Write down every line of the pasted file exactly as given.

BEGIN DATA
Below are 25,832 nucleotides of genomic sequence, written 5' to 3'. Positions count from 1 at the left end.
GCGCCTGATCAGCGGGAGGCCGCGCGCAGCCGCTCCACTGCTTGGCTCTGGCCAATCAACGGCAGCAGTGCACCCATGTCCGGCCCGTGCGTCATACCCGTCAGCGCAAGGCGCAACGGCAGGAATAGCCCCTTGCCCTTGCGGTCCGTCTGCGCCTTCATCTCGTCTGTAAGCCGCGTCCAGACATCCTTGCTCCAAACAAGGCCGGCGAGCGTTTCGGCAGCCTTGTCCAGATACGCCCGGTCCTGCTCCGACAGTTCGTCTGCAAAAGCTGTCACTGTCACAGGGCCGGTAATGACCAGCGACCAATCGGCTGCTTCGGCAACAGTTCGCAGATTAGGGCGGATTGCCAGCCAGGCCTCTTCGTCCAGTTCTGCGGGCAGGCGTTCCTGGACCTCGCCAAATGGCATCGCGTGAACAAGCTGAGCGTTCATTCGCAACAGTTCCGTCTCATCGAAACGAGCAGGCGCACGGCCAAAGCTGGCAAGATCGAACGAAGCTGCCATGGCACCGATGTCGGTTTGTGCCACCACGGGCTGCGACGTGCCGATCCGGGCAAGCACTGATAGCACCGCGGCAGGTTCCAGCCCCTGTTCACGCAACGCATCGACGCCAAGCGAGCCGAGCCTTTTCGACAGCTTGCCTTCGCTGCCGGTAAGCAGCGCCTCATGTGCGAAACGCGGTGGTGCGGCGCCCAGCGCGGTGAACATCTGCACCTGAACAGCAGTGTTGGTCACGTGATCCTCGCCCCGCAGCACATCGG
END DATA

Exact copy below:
Below are 25,832 nucleotides of genomic sequence, written 5' to 3'. Positions count from 1 at the left end.
GCGCCTGATCAGCGGGAGGCCGCGCGCAGCCGCTCCACTGCTTGGCTCTGGCCAATCAACGGCAGCAGTGCACCCATGTCCGGCCCGTGCGTCATACCCGTCAGCGCAAGGCGCAACGGCAGGAATAGCCCCTTGCCCTTGCGGTCCGTCTGCGCCTTCATCTCGTCTGTAAGCCGCGTCCAGACATCCTTGCTCCAAACAAGGCCGGCGAGCGTTTCGGCAGCCTTGTCCAGATACGCCCGGTCCTGCTCCGACAGTTCGTCTGCAAAAGCTGTCACTGTCACAGGGCCGGTAATGACCAGCGACCAATCGGCTGCTTCGGCAACAGTTCGCAGATTAGGGCGGATTGCCAGCCAGGCCTCTTCGTCCAGTTCTGCGGGCAGGCGTTCCTGGACCTCGCCAAATGGCATCGCGTGAACAAGCTGAGCGTTCATTCGCAACAGTTCCGTCTCATCGAAACGAGCAGGCGCACGGCCAAAGCTGGCAAGATCGAACGAAGCTGCCATGGCACCGATGTCGGTTTGTGCCACCACGGGCTGCGACGTGCCGATCCGGGCAAGCACTGATAGCACCGCGGCAGGTTCCAGCCCCTGTTCACGCAACGCATCGACGCCAAGCGAGCCGAGCCTTTTCGACAGCTTGCCTTCGCTGCCGGTAAGCAGCGCCTCATGTGCGAAACGCGGTGGTGCGGCGCCCAGCGCGGTGAACATCTGCACCTGAACAGCAGTGTTGGTCACGTGATCCTCGCCCCGCAGCACATCGG